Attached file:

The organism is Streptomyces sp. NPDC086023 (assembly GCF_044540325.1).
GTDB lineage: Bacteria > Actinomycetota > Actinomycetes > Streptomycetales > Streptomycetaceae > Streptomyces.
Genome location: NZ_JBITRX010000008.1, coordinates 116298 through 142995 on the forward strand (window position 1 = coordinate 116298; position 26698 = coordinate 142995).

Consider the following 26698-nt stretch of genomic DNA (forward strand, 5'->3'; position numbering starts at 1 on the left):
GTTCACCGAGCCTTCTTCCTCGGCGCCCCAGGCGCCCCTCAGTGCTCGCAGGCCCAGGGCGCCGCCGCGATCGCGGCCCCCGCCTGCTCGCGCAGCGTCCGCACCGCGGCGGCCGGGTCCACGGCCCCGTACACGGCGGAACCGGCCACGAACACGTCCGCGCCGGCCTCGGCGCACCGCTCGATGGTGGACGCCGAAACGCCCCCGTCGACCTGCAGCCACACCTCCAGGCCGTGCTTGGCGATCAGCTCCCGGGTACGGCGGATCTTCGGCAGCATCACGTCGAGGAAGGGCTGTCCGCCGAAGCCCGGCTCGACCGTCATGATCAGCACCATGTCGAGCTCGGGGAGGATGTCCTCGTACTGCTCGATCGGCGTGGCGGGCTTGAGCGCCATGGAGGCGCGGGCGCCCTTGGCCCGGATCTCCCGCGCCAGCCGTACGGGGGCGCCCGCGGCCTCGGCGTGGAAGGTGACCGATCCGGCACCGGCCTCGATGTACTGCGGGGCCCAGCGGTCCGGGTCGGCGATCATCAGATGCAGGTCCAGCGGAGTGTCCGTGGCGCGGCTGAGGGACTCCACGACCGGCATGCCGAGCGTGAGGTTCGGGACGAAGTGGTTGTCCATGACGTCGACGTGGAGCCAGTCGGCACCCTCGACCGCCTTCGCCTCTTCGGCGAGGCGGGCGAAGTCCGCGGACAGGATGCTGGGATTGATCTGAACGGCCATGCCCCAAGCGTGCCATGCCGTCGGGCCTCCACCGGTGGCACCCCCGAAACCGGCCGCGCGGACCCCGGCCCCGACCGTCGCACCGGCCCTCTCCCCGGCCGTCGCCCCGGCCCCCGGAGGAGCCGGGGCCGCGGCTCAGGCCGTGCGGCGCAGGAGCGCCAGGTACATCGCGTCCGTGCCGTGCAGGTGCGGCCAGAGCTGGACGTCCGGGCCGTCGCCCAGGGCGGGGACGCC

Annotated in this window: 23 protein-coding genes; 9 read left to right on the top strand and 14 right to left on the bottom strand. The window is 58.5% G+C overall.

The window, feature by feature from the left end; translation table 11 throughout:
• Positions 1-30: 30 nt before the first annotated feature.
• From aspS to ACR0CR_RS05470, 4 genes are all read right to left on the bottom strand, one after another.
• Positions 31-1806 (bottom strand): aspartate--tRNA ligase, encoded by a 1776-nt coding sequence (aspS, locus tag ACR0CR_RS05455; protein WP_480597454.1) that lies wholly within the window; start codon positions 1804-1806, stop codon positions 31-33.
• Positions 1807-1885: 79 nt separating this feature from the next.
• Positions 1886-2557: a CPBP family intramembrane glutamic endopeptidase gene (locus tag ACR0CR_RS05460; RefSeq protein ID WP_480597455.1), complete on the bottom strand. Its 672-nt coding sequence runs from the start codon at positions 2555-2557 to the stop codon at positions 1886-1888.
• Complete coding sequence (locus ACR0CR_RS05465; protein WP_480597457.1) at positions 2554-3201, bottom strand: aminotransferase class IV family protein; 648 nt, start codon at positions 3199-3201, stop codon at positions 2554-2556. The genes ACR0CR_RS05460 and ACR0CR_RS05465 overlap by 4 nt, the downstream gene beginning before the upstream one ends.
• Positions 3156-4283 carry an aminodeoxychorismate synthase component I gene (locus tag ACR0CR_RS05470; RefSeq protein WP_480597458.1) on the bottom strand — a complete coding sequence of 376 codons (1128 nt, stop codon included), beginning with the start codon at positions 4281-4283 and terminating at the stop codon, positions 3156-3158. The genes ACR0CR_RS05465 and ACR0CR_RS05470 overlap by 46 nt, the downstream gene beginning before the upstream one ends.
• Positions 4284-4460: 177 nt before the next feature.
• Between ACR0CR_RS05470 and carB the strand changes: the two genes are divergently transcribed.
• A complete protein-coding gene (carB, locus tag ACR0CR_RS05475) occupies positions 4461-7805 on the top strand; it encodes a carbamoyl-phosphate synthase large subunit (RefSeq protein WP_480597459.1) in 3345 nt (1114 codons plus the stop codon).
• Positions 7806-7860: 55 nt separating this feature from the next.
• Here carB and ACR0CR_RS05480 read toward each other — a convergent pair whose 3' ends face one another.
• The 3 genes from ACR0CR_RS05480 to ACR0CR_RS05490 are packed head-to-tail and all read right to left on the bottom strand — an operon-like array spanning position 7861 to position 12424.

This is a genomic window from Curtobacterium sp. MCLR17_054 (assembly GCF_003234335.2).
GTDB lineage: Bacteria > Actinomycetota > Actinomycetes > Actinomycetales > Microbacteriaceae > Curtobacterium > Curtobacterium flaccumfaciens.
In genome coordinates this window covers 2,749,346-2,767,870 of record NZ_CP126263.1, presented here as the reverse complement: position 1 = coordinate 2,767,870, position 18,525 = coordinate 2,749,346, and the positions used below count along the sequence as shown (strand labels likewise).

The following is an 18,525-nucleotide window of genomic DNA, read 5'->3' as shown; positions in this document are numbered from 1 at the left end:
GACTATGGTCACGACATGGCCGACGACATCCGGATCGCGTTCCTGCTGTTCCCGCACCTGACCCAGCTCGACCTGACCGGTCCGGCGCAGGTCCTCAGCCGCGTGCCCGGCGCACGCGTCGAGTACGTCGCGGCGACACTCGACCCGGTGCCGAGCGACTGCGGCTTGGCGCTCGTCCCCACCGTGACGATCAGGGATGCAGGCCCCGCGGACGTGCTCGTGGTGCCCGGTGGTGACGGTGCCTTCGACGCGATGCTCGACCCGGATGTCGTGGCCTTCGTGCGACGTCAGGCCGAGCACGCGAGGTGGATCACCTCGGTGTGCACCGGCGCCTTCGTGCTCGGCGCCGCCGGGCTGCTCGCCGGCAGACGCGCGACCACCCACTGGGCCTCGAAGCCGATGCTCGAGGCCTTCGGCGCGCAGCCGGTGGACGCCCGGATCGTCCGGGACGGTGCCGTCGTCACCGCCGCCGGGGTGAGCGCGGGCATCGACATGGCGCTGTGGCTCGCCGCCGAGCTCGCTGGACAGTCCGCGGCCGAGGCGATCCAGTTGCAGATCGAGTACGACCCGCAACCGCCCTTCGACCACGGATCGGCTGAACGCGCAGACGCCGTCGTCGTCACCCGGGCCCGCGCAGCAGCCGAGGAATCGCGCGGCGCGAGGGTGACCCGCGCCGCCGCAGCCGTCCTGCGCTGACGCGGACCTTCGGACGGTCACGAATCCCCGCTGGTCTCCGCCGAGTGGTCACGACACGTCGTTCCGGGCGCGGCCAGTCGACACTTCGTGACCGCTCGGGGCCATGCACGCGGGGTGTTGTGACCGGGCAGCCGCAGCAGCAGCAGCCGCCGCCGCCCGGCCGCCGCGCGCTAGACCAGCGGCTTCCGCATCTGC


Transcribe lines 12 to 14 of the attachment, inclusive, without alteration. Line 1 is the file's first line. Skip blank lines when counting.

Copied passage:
• Positions 1886-2557: a CPBP family intramembrane glutamic endopeptidase gene (locus tag ACR0CR_RS05460; RefSeq protein ID WP_480597455.1), complete on the bottom strand. Its 672-nt coding sequence runs from the start codon at positions 2555-2557 to the stop codon at positions 1886-1888.
• Complete coding sequence (locus ACR0CR_RS05465; protein WP_480597457.1) at positions 2554-3201, bottom strand: aminotransferase class IV family protein; 648 nt, start codon at positions 3199-3201, stop codon at positions 2554-2556. The genes ACR0CR_RS05460 and ACR0CR_RS05465 overlap by 4 nt, the downstream gene beginning before the upstream one ends.
• Positions 3156-4283 carry an aminodeoxychorismate synthase component I gene (locus tag ACR0CR_RS05470; RefSeq protein WP_480597458.1) on the bottom strand — a complete coding sequence of 376 codons (1128 nt, stop codon included), beginning with the start codon at positions 4281-4283 and terminating at the stop codon, positions 3156-3158. The genes ACR0CR_RS05465 and ACR0CR_RS05470 overlap by 46 nt, the downstream gene beginning before the upstream one ends.